Mr Pink Whistle's Party by Enid Blyton
Whilst re-living my childhood by reading the Magic Faraway Tree, I fell into an E-Bay shaped hole. You can literally buy anything on E-Bay. A good friend of mine, each of time she would visit for tea would return home to discover her husband had bought a vehicle from E-Bay. These ranged from a classic car to a JCB. My favourite was when a decommissioned tank turned up at their property, complete with cheery driver delivering Pip's latest purchase. She would give a small sigh and then get ready to re-arrange the garage for the 60th time that year.
But I digress. Thankfully my purchases are a lot smaller and in this constitute a long forgotten children's book. When I think back to my childhood, a lot of the Enid Blyton novels acted as a moral compass. There was always a lesson in them about doing good turns and not being rude. Naughty children got their comeuppance or learned a valuable lesson. Good children had nice things happen to them.
Mr Pink Whistle is half brownie and quite magical, He has pointed ears and make himself invisible with a few magic words. He lives in a dear little house with his talking cat Sooty who knows all the animals in the area. Mr Pink Whistle is known as someone who can help a child in distress, who is sad or being bullied. Sometimes the children write to him, other times he comes across incidents of unfairness.
What then happens is that Mr Pink Whistle usually takes matters into his own hands and dispenses justice. The naughty child writing nasty untruths on a wall is given a taste of his own medicine when a mysterious piece of chalk writes all the bad things he has been doing on his wall, or corrects him when he lies. The little girl who always helps people across the road and who is unable to go to the circus when she becomes ill, is invited to a magical birthday party complete with woodland and fairy creatures and lots of cake.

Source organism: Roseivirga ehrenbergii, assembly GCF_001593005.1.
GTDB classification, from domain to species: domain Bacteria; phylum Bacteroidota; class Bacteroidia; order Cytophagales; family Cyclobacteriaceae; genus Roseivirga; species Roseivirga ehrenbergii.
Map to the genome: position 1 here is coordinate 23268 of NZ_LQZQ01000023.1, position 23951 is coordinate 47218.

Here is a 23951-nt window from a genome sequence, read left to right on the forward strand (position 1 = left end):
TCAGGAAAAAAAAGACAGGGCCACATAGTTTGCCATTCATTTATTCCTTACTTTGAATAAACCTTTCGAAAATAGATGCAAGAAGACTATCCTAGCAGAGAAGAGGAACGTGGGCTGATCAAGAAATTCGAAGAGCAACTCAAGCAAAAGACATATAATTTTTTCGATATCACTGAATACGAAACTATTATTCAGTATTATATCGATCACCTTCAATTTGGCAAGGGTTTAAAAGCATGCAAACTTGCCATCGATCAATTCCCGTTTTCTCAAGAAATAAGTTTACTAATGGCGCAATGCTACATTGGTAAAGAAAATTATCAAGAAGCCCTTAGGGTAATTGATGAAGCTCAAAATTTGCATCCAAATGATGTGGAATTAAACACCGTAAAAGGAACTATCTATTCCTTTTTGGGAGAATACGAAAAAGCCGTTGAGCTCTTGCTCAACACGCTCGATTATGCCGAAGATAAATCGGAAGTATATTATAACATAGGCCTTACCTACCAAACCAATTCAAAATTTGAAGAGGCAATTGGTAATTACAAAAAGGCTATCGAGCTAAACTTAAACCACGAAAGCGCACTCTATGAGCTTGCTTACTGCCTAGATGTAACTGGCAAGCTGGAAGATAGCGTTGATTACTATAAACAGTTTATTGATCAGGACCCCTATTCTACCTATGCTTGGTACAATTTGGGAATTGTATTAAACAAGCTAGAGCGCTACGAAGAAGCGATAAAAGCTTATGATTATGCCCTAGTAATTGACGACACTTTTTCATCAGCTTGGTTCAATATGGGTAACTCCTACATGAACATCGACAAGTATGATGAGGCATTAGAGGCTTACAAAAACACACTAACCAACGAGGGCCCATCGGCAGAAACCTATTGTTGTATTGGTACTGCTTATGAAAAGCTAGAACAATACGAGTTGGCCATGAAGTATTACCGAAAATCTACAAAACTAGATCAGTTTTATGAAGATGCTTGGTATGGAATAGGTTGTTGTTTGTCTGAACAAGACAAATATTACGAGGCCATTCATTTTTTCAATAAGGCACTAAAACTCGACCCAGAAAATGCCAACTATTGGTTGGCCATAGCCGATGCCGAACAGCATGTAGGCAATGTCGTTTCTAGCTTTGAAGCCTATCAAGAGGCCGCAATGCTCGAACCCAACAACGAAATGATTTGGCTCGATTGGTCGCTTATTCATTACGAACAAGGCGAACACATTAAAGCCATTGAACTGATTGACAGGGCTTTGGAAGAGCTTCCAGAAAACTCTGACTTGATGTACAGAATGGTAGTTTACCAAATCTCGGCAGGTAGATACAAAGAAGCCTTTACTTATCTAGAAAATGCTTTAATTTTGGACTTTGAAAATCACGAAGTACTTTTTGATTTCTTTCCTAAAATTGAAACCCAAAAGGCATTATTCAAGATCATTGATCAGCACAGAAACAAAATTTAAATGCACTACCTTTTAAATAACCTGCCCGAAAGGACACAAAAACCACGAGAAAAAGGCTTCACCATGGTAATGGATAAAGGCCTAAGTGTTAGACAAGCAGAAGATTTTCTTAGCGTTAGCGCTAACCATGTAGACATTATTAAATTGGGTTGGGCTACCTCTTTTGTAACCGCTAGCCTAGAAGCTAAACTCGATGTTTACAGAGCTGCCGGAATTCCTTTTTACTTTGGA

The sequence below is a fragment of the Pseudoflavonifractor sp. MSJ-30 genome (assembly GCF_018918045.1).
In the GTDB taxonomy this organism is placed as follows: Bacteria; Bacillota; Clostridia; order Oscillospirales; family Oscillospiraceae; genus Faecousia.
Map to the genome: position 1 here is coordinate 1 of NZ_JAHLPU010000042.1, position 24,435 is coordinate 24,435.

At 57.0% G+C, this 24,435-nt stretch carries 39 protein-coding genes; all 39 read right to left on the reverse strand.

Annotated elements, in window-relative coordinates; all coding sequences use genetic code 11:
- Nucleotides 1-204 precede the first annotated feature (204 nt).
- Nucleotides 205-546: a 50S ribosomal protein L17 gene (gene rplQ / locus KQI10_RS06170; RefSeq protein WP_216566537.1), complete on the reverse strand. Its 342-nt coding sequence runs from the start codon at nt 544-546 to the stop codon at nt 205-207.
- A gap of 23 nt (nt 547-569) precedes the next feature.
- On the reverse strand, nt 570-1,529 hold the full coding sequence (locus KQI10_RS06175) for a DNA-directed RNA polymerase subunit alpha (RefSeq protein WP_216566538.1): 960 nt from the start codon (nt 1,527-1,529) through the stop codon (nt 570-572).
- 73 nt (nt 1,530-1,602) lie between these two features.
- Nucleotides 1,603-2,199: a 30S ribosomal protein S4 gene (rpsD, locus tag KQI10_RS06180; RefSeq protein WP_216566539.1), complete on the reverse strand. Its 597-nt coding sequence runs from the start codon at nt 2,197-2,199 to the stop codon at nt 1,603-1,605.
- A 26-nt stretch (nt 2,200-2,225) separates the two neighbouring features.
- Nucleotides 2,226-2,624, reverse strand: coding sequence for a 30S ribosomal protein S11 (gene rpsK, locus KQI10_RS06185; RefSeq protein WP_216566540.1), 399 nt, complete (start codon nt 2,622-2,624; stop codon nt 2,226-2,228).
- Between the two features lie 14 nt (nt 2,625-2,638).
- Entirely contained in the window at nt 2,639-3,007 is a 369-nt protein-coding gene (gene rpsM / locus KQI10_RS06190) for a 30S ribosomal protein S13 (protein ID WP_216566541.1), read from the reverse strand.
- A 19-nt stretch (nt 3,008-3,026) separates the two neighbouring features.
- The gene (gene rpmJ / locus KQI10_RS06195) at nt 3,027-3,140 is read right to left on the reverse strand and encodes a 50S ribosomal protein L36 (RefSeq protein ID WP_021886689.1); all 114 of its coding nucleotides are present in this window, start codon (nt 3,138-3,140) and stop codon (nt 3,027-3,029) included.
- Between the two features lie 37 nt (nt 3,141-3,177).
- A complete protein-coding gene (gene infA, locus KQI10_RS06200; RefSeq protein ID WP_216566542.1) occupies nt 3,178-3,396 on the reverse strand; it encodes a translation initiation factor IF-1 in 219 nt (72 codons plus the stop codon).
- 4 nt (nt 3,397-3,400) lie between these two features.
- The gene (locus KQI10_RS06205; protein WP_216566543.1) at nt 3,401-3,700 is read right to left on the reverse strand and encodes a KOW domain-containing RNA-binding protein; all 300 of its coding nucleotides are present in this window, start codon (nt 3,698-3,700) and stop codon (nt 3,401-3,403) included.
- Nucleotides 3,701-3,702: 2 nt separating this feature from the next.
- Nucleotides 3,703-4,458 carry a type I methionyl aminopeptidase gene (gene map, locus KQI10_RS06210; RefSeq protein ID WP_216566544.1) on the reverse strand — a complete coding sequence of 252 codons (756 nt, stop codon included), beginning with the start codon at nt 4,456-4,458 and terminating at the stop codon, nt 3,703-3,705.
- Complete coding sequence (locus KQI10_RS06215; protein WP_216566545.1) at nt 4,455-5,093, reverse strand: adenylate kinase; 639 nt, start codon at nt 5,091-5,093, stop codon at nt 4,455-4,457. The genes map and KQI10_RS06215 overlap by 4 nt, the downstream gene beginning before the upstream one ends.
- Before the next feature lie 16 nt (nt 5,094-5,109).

There are 3 (I think) Mr Pink Whistle Books and they are a truly charming collection of children's stories. They are perfect to read to a child or for a developing reader to read to themselves. The stories are simplistic and from a more old fashioned time, but sometimes simple is good. I sometimes do wonder if these books have a place now in our society, I can imagine a lot of the text has been updated but I remember as a bookseller that children still enjoyed stories that fired their imagination. Stories about fairies and magical creatures always remained popular.
I would love to think that I have passed a piece of my childhood onto others. But for me, I have just enjoyed being a child again myself.